The Waardenburg Syndrome refers to a number of genetic diseases which are rare and cause changes in the color of your eyes, hair, and skin. It also changes the shape of your face and also causes loss of hearing. Four types of this syndrome have been identified through research, although additional subtypes can also be present. This syndrome has been named after a famous Dutch ophthalmologist, D. J. Waardenburg, who was the first to identify this rare condition in the year 1951.
- What is the Waardenburg Syndrome?
- Classification of Waardenburg Syndrome
- Incidence of Waardenburg Syndrome
- What Causes Waardenburg Syndrome?
- Symptoms of Waardenburg Syndrome
- How to Diagnose the Waardenburg Syndrome?
- Treating Waardenburg Syndrome
- How to Prevent Waardenburg Syndrome?
- Can Waardenburg Syndrome be Dangerous?
- Posts You May Like to Read:
What is the Waardenburg Syndrome?
People suffering from this rare genetic disorder often spotted eyes or even differently colored eyes like one brown eye and one blue eye. They might also suffer from unusual facial structures and other abnormal differences in the way they look, like gray hair at a young age. The features of the syndrome can vary from person to person, even if they all belong to the same family. Waardenburg Syndrome is a disorder which is present by birth in a person and there is no absolute cure for this syndrome, but it can be treated.
Classification of Waardenburg Syndrome
Researchers have found that the Waardenburg Syndrome can be classified into four types which can be distinguished from one another and be treated accordingly. The symptoms can vary from one type to another, but, individuals sharing a same type of the syndrome tend to witness similar symptoms. The type 1 and type 2 of Waardenburg Syndrome is found most commonly. Here is an elaborated explanation of all the four types of Waardenburg Syndrome.
Someone with the type 1 Waardenburg Syndrome often has a broad gap between both eyes. This type of the syndrome causes the individuals to have patches of color on their skin, hair, and eyes too, and at least 20% of the individuals with type 1 Waardenburg syndrome also suffer from hearing loss.
Under this type of the Waardenburg Syndrome, 50% of the individuals with this type suffer from hearing loss and the symptoms happen to be similar to that of type 1 with additional alteration in the pigments of skin, hair, and eyes. Under this type, the individuals do not have a wide space between their eyes, which makes it distinguishable from type 1.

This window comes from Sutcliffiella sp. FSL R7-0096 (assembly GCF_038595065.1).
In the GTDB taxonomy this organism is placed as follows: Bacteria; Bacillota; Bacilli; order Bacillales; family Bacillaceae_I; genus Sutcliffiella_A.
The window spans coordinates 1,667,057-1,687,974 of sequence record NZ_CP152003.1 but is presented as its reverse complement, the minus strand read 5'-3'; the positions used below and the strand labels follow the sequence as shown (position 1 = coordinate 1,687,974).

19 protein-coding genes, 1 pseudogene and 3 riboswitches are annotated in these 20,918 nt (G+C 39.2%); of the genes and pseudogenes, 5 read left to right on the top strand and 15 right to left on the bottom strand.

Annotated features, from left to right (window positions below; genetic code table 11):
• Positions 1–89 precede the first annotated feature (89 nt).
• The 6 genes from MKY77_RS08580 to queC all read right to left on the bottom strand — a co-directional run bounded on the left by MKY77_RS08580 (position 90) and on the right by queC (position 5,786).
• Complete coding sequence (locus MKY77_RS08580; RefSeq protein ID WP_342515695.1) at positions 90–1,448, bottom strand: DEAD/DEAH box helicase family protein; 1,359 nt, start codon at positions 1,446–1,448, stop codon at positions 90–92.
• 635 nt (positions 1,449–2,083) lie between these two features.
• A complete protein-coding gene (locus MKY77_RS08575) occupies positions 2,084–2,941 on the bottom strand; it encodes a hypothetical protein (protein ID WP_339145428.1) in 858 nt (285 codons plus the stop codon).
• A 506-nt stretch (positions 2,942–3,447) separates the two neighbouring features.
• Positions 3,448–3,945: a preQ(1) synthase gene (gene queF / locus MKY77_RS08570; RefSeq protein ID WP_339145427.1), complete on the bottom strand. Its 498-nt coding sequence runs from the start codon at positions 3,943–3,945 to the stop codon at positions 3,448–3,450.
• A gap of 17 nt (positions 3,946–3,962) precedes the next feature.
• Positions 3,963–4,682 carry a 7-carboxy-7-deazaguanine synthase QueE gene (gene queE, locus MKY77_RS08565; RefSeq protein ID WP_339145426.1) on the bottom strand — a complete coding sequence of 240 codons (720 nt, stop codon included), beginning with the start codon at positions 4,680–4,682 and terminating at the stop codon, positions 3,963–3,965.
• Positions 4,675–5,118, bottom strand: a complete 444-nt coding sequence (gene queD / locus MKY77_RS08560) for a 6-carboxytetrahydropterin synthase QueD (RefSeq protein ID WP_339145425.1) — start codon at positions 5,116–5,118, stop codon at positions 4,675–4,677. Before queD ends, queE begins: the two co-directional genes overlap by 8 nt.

People suffering from this type of the Waardenburg Syndrome, have a broad gap between both eyes, and possess a broad nose as well. They experience abnormalities similar to that of both type 1 and type 2 like hearing loss and changes in the pigments of hair, skin, and eyes. Individuals with type 3, tend to have weaker shoulders and arms or may even have malformed joints. Orofacial clefts and intellectual disability are also common with this type. The weak limbs and malformation of the joints make the type 3 distinguishable from the other two types.
The type 4 of the Waardenburg Syndrome causes anomalies in pigmentation like the other types and also can lead to loss of hearing. People suffering from this type of Waardenburg Syndrome also tend to have an ailment known as the Hirschsprung disease. Suffering from this illness can cause blockage of the colon which can lead to severe constipation.
Incidence of Waardenburg Syndrome
Waardenburg Syndrome is a very rare genetic disease, which affects one in 40,000 people. Several computerized reviews have been presented to assess the distribution of reported occurrences of Waardenburg Syndrome all over the world. The computerized reports suggest that sporadic cases of the syndrome were found in a number of ethnic groups like Japanese, Middle Eastern families, and Taiwanese. But, the highest reported incidence was among the Kenyan Africans. From 2% to 5% of all the cases of deafness caused due to genetic abnormalities are results of Waardenburg Syndrome. The syndrome is largely identified among the fair-skinned populations.
What Causes Waardenburg Syndrome?
Waardenburg Syndrome is not a contagious disease and cannot be cured with medication. Lifestyle factors do not cause this syndrome. It is usually caused by inheritance in a dominant pattern, i.e., one of the genes affected by this disorder is enough to cause this disorder. In most of the cases for type 1 and type 3, the affected individual has at least one parent with the condition. Certain cases of type 2 and type 4 follow a recessive pattern, where at least two copies of the altered genes need to be present to affect a person with this disorder. Under an autosomal recessive disorder, the parents might not be affected by the disorder but could be carriers of one copy of this gene.